When most people think about a 12 step recovery program, people who struggle with alcohol addiction usually come to mind. While it’s true that a 12-step program helps them, it can also help those with any form of addiction. In fact, the versatility of the 12 Steps is what makes the program helpful. However, what are the 12 Steps?
What Is the 12 Step Recovery Program?
Alcoholics Anonymous (AA) describes its 12 Steps as a program to help people learn to live without depending on alcohol. Since AA celebrated its 75th anniversary of helping people become sober in 2010, it’s clear that this system works.
The 12 Steps are great for AA and are adaptable for other drug addictions. However, AA doesn’t help people who have other drug addictions. It’s unfortunate since many people in the United States struggle with opioid abuse. Thankfully, other programs use 12 step recovery methods for more than just alcohol abuse.
What Are the 12 Steps?
The 12 step recovery methods that a rehab center will use can vary slightly from other facilities. However, there’s a general guideline that all of them follow.
The first step is for people to admit that they’re powerless against addiction. This disease affects their ability to choose. As a result, they’re no longer in control of their own actions.
Accept a Power Greater Than Oneself
It’s also important for people to see that they can’t overcome addiction alone. For that reason, they have to put their faith in a power that’s greater than themselves.
AA is a spiritual organization, and this step usually involves accepting God. However, a rehab center allows people to believe in something other than themselves whether or not it’s religious.
Agree to Live for or to Turn Life Over to That Higher Power
After finding a higher power to live for, people have to give up their lives for that higher power. Having something else to live for is an important part of overcoming addiction. Because of that, a 12 step recovery program incorporates it into the steps.
Take a Moral Inventory
With a higher power all set, people have to reflect on themselves. For 12 step recovery, this usually involves taking a moral inventory. They have to push past their fears in order to see their shortcomings. Then, they gain a clear road map to the areas of their lives that need improvement.
Admit All Wrongdoings
Next, people have to make right their wrongdoings. It usually starts with admitting that their behavior and actions have been wrong. They have to admit these wrongdoings to not only themselves but also their higher power.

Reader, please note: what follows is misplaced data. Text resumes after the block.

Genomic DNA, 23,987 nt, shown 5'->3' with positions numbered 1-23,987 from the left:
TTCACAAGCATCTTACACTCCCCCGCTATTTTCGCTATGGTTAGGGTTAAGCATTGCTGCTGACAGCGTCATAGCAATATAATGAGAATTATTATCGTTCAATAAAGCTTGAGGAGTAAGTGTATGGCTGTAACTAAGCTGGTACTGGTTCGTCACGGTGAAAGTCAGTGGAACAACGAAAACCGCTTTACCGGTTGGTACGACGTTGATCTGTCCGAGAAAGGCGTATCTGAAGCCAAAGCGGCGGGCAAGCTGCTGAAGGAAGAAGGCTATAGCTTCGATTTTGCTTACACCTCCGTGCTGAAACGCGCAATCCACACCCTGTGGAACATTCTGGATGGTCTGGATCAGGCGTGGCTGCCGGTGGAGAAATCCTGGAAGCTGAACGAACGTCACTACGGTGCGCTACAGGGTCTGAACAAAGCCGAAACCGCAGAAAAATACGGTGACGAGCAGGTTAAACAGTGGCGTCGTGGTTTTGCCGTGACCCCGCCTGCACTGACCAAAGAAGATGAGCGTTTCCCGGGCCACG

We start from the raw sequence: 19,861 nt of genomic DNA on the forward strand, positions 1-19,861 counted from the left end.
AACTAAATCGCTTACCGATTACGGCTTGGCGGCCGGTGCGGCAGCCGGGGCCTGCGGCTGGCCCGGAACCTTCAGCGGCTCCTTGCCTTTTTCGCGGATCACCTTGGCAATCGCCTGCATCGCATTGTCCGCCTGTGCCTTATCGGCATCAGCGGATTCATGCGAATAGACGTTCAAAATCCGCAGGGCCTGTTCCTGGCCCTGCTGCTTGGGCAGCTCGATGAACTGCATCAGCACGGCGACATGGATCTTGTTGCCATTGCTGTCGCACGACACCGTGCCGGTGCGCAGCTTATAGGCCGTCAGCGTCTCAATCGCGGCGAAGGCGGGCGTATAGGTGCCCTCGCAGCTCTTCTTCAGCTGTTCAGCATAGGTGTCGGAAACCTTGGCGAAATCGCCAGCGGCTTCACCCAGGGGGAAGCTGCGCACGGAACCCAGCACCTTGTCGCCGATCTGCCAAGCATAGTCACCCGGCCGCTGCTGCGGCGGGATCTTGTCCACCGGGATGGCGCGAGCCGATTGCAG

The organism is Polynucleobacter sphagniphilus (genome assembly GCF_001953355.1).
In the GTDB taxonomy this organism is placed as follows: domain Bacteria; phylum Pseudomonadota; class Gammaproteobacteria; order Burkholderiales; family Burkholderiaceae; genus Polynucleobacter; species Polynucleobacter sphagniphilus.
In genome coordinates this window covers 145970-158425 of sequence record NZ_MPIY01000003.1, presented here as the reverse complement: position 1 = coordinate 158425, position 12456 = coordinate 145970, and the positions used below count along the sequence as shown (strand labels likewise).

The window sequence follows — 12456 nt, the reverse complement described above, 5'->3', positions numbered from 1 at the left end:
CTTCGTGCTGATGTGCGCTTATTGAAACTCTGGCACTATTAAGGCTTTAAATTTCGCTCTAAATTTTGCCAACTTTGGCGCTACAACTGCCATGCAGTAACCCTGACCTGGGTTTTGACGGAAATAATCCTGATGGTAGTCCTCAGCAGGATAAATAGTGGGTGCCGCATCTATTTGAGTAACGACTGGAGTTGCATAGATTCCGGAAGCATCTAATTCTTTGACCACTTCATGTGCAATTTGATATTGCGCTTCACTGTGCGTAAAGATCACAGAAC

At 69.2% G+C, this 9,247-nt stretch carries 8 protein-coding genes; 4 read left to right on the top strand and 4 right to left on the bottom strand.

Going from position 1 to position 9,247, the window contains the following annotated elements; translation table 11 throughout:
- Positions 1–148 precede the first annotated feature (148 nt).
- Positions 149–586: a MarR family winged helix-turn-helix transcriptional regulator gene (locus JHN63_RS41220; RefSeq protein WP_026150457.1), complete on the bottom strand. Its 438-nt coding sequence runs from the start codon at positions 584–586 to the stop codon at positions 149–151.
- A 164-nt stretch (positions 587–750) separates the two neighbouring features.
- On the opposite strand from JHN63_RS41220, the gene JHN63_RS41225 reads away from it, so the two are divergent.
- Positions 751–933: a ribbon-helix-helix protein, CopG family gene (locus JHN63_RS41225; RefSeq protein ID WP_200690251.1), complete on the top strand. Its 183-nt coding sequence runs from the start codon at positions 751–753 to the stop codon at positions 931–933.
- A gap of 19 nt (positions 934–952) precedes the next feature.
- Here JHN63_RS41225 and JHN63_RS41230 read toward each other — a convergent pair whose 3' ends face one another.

Allow the Higher Power to Change Defects
During a 12 step recovery program, people see their own wrongdoings and defects. They have to allow the higher power to help them change these issues. Some of them look at all of their wrongdoings as a place to start.
Ask the Higher Power to Remove These Defects
Once again, people have to admit that they can’t change alone. For this reason, they have to count on the higher power to remove these defects. Before that’s possible, though, they have to ask for help.
The remaining steps help people right wrongs that they’ve made. It includes apologizing to those who they’ve wronged because of addiction. These steps can also help them improve their relationships with others and their higher power. A rehab center can better outline these steps once they enroll in treatment.
Memphis Recovery Can Guide Your Steps and More
Are you looking for a 12 step recovery program in Memphis? If so, consider coming to Memphis Recovery. We help people just like you overcome many addictions, including alcohol addiction.
As part of our ongoing plan to help people, Memphis Recovery uses a number of programs. Some of these and our services include:
- Individual and group therapy Memphis
- Residential rehab
- Intensive outpatient treatment
- Trauma therapy
- Aftercare rehab
- Dual diagnosis program
Don’t waste your time with programs that don’t have a proven track record. Find out if a 12 step recovery program is right for you. Call Memphis Recovery today at 866-304-8254 to take your first step toward a drug-free life.